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How To Hire a Consultant 

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How To Hire a Consultant

By Catherine Kitcho

Making the decision to hire a consultant is relatively easy compared to the often frustrating paperwork process to bring the consultant on board. Not only do companies have their own policies, procedures, and forms, but the State and U.S. Government are very strict about who can act as an independent contractor and who must be regarded as an employee. The company or organization hiring the consultant bears the responsibility of determining whether the consultant qualifies as an independent contractor, and the hiring organization is also subject to audit and fines if the Government disagrees.

In California, the Employment Development Department is very strict about this distinction, and companies are audited routinely because of their growing numbers of independent contractors. Why is the State so concerned? Because companies do not have to pay employer taxes if they hire an independent contractor ( however, the individual is responsible for paying estimated income taxes to the IRS and the State, a portion of which is self-employment tax).

The State offers several rules about who qualifies as an independent contractor. The most critical ones are as follows.

An independent contractor must:

Have other clients (Proof: reference accounts)

Advertise (Proof: business cards, letterhead, yellow pages listing, print media ads, website)

Have a business license in the municipality where business resides (Proof: copy of business license)

Not be directly supervised by the client and control their own work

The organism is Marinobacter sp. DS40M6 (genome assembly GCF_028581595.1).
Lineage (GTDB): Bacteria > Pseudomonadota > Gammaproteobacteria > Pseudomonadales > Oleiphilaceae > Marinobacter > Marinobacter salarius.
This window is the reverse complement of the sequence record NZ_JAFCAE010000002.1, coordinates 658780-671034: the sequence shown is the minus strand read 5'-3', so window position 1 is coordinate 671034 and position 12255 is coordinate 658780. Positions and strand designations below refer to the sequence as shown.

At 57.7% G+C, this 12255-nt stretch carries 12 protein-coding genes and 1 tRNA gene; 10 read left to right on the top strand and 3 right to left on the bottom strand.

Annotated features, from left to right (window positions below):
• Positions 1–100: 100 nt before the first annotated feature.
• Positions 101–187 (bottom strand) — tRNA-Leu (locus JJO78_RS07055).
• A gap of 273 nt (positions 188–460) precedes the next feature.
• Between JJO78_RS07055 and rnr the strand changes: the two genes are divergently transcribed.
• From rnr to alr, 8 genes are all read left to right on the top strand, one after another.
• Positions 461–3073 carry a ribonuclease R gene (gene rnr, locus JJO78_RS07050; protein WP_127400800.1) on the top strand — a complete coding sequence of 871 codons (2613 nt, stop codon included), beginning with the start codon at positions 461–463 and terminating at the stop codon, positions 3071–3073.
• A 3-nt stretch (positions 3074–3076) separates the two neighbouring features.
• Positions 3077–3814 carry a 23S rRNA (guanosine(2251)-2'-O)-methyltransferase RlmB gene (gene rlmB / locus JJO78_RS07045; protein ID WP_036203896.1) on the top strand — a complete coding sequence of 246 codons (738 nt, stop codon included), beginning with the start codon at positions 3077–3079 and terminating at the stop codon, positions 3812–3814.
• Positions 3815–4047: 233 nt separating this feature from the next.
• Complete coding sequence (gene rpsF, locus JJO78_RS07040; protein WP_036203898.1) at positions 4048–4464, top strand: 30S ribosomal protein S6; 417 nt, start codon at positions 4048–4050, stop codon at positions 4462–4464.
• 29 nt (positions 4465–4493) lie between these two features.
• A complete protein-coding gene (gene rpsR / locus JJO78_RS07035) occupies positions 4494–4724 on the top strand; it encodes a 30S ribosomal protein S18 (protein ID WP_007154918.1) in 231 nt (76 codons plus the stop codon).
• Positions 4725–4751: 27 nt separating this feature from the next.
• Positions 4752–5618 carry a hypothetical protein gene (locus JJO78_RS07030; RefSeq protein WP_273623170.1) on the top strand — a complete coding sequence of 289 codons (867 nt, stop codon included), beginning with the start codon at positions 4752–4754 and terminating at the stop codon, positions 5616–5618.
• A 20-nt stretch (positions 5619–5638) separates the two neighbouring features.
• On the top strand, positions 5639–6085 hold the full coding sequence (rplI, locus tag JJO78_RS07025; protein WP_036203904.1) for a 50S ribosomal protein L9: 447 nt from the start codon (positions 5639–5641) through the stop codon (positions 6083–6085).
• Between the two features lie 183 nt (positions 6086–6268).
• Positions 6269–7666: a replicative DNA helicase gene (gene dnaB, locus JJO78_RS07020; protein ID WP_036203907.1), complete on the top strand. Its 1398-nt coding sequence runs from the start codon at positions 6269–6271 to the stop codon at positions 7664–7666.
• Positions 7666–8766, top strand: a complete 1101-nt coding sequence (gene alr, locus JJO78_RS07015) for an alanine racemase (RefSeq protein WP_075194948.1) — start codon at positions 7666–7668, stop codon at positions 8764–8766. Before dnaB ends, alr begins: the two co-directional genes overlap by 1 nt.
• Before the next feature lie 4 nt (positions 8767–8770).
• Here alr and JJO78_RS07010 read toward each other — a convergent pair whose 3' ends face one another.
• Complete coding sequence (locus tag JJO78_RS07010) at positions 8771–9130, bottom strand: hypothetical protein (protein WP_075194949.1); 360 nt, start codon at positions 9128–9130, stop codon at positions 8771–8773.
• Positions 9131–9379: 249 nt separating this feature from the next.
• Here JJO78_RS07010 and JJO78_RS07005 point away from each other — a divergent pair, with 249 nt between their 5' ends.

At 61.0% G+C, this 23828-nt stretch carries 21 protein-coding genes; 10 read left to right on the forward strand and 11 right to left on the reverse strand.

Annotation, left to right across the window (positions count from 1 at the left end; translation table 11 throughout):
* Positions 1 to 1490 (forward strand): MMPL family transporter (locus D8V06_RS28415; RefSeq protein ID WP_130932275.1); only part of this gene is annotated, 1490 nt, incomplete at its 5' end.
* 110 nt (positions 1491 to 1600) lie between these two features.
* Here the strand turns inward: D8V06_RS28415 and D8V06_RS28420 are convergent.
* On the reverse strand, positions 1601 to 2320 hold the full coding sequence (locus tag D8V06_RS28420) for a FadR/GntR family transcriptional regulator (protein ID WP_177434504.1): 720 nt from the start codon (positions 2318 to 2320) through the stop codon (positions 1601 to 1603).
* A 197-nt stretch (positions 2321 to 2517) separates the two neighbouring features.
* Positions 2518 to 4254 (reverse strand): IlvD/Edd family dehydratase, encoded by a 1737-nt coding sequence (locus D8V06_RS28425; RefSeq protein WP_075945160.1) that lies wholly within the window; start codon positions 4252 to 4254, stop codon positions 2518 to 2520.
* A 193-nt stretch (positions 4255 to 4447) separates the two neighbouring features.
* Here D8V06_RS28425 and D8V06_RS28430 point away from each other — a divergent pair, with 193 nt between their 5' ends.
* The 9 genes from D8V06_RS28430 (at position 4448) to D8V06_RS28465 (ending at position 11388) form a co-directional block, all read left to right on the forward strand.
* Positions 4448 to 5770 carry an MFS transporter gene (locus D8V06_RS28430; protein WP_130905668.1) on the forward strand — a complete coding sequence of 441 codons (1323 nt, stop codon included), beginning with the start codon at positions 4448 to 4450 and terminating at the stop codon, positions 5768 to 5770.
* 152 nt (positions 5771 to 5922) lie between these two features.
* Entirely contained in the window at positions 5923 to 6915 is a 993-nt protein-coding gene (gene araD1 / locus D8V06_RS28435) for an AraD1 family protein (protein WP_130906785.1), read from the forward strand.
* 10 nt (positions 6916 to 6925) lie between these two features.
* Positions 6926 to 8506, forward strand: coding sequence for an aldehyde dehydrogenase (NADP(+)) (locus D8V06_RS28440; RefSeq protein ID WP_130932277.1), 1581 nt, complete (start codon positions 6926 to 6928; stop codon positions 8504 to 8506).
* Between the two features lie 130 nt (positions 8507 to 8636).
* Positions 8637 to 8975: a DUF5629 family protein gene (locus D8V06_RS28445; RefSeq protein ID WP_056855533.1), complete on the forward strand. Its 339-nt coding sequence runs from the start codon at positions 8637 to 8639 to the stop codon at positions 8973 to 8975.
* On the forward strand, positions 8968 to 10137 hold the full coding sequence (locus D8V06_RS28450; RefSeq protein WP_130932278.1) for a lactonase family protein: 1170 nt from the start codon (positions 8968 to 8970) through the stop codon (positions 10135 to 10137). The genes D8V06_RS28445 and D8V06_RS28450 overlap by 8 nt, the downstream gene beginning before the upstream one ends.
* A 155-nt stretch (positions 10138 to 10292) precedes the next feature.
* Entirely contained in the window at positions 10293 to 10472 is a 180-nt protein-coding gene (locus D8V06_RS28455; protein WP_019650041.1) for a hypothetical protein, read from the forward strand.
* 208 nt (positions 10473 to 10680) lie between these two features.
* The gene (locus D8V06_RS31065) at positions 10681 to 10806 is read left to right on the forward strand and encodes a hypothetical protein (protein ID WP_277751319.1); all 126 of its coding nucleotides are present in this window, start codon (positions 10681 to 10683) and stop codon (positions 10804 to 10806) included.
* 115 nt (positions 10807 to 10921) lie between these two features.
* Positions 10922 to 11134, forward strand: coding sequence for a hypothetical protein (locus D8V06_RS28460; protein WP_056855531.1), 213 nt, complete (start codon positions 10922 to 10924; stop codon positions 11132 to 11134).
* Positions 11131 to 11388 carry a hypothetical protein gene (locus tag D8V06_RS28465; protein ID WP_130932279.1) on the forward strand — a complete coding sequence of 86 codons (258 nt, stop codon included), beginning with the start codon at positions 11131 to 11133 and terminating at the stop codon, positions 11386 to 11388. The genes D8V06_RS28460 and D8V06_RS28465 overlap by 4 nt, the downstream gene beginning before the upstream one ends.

Be a sole proprietor, partner or incorporated ("S" corp or "C" corp). Proof varies - For a sole proprietor: DBA statement. For a partnership: copy of partnership agreement. For a corporation: copy of Articles of Incorporation stamped by the Secretary of State.

Have a taxpayer ID number (SSN for sole proprietor, EIN for partner or corporation - begins with "77" in California)

For more information on this subject, contact your local EDD Employment Tax Customer Service Office in California, or call (916) 464-2500.

Generally speaking, it's easier to hire a consultant as an independent contractor if they are incorporated. That's because the Government is guaranteed to get their taxes; that's part of the deal when you incorporate - they can always find you (or fine you, as the case may be). When you incorporate, there is always a minimum tax that has to be paid at the corporate level and for the employees.

For sole proprietors and individuals, the proof is more difficult. Usually a business license, proof of advertising and client references all must be provided in order to qualify.

Once you have determined that the consultant meets the qualifications to be an independent contractor, then you will need to have the consultant fill out an IRS W-9 form, and sign a consulting contract with you. Your company may already have a form or contract that they use,or you can put one together. A consulting contract at a minimum needs to contain the following:

1.The names and addresses of the parties.
2.The term of the agreement (calendar dates when services begin and end).
3.Description of services being provided.
4.Compensation (hourly rate or lump sum estimate). Sometimes the contract may refer to a purchase order instead that identifies the dollar amount.
5.Invoicing procedure and approval of invoices, and terms for payment to consultant.
6.Nondisclosure or confidentiality clause, as appropriate.
7.A termination clause.
8.A dispute resolution clause.
9.Signature lines for both parties to sign and date.

There are several self-help books on writing your own contracts that have templates and samples. A good one is "Write Your Own Business Contracts", by E. Thorpe Barrett.

Your consultant should be more than willing to help you get the paperwork filled out and in place. If the consultant is hesitant about providing the necessary information to you, be suspicious. Ask for references and check them. Also, it is not advisable to have the consultant start work without at least a signed consulting agreement in place. That agreement protects both parties and establishes the business relationship in case of dispute.

I hope that these tips will make your job a little easier.

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